A Defense of Hume on Miracles
David Bourget (Western Ontario)
David Chalmers (ANU, NYU)
Rafael De Clercq
Jack Alan Reynolds
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Princeton Univ Pr (2003)
Arguing that criticisms have--from the very start--rested on misreadings, Fogelin begins by providing a narrative of the way Hume’s argument actually unfolds. What Hume’s critics (and even some of his defenders) have failed to see is that Hume’s primary argument depends on fixing the appropriate standards of evaluating testimony presented on behalf of a miracle. Given the definition of a miracle, Hume quite reasonably argues that the standards for evaluating such testimony must be extremely high. Hume then argues that, as a matter of fact, no testimony on behalf of a religious miracle has even come close to meeting the appropriate standards for acceptance. (publisher, edited)
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Citations of this work BETA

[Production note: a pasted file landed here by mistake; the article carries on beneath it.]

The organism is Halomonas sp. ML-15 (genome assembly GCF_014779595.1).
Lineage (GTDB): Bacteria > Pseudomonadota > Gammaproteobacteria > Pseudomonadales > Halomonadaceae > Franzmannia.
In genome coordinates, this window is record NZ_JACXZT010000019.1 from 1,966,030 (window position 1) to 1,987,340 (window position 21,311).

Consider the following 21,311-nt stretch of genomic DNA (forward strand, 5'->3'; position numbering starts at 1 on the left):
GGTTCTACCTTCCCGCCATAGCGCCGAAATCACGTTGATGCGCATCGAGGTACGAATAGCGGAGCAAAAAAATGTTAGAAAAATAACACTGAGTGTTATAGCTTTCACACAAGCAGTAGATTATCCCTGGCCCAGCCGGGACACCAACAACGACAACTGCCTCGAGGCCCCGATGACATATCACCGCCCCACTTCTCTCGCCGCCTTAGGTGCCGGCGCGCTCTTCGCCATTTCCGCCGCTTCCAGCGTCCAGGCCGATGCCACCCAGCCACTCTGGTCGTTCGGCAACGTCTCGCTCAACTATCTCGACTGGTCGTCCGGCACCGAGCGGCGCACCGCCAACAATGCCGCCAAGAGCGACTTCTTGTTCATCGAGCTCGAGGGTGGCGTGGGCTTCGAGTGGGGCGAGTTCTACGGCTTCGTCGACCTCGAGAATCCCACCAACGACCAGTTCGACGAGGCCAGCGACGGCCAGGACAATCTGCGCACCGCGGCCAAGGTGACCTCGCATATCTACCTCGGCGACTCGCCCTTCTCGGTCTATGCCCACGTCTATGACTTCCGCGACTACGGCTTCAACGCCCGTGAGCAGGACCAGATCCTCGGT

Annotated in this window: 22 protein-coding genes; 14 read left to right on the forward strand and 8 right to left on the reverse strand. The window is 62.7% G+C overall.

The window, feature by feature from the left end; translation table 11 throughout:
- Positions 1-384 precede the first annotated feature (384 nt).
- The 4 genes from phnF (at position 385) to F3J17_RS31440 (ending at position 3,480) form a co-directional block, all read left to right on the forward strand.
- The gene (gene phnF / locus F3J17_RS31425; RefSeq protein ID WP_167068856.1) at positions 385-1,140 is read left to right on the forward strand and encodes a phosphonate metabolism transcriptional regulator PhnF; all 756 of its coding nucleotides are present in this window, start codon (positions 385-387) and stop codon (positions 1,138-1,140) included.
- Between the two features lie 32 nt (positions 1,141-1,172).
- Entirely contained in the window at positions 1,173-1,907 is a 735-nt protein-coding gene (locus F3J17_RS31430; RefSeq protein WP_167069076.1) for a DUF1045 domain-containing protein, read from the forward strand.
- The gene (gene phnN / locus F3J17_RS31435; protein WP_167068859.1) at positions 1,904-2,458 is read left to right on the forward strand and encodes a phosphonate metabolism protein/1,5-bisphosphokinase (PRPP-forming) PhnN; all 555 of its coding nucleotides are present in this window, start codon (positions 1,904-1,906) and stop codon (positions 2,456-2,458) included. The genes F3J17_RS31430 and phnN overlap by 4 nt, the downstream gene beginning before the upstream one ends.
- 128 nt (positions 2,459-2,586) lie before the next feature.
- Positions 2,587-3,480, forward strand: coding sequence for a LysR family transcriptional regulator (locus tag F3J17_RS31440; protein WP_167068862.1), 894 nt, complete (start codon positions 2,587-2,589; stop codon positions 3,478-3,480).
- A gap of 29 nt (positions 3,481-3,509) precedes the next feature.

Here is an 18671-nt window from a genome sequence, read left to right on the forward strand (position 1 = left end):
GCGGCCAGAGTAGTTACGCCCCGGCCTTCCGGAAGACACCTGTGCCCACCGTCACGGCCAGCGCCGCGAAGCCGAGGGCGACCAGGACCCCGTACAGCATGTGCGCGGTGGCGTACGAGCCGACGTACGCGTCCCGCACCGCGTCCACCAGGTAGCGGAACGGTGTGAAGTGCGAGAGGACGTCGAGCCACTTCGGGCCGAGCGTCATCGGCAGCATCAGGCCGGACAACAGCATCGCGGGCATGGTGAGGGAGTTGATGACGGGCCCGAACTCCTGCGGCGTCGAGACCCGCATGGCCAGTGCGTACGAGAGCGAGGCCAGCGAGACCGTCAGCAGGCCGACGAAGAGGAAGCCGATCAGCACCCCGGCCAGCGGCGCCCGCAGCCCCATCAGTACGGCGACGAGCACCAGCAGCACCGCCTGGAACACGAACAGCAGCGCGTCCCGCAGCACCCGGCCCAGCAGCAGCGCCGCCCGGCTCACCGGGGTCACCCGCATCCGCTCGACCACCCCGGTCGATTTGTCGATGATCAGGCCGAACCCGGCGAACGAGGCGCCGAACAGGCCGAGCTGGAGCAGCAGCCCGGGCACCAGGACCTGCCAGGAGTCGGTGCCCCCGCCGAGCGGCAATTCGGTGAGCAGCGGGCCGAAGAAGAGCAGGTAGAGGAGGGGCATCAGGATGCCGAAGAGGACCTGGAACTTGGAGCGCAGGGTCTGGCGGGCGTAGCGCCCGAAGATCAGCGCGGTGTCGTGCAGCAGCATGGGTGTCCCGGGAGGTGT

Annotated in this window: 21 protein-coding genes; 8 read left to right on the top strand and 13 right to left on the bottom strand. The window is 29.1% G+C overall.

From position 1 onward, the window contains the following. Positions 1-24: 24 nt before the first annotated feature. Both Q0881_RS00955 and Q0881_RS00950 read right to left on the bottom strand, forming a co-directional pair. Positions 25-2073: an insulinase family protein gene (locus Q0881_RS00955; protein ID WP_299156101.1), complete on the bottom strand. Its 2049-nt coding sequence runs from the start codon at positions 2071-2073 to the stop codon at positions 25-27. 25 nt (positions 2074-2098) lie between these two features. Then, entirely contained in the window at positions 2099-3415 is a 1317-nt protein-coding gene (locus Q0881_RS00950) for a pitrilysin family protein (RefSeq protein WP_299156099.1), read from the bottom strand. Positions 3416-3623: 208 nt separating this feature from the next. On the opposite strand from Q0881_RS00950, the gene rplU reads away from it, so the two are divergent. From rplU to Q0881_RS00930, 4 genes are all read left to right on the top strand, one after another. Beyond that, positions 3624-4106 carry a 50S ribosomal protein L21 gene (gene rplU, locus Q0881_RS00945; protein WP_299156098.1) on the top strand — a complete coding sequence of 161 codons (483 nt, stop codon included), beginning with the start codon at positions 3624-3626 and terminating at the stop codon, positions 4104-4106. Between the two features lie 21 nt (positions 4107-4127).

Peter Millican (2011). Twenty Questions About Hume's “Of Miracles”. Royal Institute of Philosophy Supplement 68:151-192.
Elliott Sober (2004). A Modest Proposal. [REVIEW] Philosophy and Phenomenological Research 68 (2):487–494.
Paul Dicken (2011). On Some Limitations of Humean Disagreement: Miraculous Testimony and Contrary Religions. Sophia 50 (3):345-355.
Elliott Sober (2004). A Modest Proposal. [REVIEW] Philosophy and Phenomenological Research 68 (2):487-494.
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